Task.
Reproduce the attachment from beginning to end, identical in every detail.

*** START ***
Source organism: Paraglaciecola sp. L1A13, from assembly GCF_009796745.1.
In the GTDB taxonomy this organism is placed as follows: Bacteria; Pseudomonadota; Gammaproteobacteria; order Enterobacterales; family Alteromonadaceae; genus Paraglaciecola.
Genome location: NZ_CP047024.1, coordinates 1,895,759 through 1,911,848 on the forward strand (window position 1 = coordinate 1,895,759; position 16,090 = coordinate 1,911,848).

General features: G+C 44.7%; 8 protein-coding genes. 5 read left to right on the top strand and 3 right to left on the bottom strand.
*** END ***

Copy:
Source organism: Paraglaciecola sp. L1A13, from assembly GCF_009796745.1.
In the GTDB taxonomy this organism is placed as follows: Bacteria; Pseudomonadota; Gammaproteobacteria; order Enterobacterales; family Alteromonadaceae; genus Paraglaciecola.
Genome location: NZ_CP047024.1, coordinates 1,895,759 through 1,911,848 on the forward strand (window position 1 = coordinate 1,895,759; position 16,090 = coordinate 1,911,848).

General features: G+C 44.7%; 8 protein-coding genes. 5 read left to right on the top strand and 3 right to left on the bottom strand.